Offline Farsight

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Is gravity and inertia the same
« Reply #12 on: 08/09/2010 00:27:08 »
Gravity and inertia are rather different, but momentum and inertia aren't nearly so different. The distinction between them is all down to who's moving. This is the old cannonball in space thing. Is it hard to decelerate the cannonball because it's moving fast and it has considerable momentum, or is it hard to accelerate it because you're moving fast and it has considerable inertia? Motion is relative, and that's what relativity is all about.

You might not see this, and say instead that the cannonball has mass. But replace that cannonball with a spherical mirror full of photons. Those photons travel at c, and they're never at rest so we say they have no rest mass. And since rest mass is what people say mass is, we say they have no mass. But they do have momentum, and when they're bouncing around inside the spherical mirror they are at rest "in aggregate" with respect to you. Hence they add inertia to the system, and because they're there, that spherical mirror is harder to move. It really is.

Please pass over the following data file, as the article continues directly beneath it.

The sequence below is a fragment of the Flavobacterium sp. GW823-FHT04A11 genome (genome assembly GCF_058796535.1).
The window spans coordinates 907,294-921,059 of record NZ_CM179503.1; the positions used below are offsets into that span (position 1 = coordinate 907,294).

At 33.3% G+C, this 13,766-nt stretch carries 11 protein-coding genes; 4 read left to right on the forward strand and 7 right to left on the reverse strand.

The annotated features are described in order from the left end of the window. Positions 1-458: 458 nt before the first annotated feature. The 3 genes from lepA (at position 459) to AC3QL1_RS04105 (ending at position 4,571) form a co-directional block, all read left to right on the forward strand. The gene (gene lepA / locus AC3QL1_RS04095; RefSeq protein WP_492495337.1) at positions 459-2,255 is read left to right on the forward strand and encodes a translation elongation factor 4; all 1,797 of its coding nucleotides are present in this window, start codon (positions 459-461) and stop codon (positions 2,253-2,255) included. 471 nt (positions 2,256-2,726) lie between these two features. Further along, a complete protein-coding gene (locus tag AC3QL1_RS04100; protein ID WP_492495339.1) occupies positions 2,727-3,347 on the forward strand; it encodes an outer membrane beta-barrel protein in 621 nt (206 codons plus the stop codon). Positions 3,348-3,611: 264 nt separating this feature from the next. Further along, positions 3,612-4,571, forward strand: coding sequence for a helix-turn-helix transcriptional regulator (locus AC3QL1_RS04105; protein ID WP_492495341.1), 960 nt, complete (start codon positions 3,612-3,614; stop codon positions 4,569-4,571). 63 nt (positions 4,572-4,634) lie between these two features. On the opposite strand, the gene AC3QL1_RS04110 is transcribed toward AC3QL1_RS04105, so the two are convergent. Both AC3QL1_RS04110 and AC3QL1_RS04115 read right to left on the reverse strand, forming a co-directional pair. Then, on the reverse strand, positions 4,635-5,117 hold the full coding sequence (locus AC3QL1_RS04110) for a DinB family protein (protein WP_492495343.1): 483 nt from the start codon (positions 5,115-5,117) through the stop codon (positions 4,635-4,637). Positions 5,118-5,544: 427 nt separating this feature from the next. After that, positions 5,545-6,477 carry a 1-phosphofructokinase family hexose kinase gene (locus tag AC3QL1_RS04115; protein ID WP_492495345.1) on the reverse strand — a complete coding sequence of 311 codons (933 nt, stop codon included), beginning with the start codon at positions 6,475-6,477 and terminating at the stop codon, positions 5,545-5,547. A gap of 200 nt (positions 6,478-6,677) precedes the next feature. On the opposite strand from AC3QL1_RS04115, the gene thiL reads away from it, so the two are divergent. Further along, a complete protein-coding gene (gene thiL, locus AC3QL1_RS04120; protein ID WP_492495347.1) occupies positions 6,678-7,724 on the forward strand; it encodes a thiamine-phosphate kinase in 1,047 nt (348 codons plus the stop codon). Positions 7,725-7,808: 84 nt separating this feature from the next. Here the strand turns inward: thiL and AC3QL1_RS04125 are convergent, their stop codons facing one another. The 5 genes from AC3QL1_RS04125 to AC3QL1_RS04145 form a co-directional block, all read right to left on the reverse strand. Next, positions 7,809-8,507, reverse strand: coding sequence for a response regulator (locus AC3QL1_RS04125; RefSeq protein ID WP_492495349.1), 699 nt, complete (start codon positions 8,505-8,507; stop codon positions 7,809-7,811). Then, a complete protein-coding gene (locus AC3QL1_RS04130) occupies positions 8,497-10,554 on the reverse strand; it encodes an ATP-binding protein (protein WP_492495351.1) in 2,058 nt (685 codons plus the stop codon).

See Light is heavy, which is all about a photon in a mirror-box. The photon has momentum, and it's moving at c. But when it it's going round and round it isn't moving in aggregate with respect to you, and that momentum now looks like inertia. Hence it's harder to move the system it's in. An electron isn't that different to this, it's like a photon in a box, but without any box. A cannoball is much the same, multiplied by a zillion.

How can you tell that this is how it is? Annihilate the electron with a positron, and what you've got is two photons. Annihilate the cannonball with an antimatter cannonball, and what you've got is two zillion photons. They're "out of the box", and once they've gone, there's nothing left.
 
« Last Edit: 08/09/2010 00:29:41 by Farsight »
 

Offline Ron Hughes

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Is gravity and inertia the same
« Reply #13 on: 08/09/2010 01:03:05 »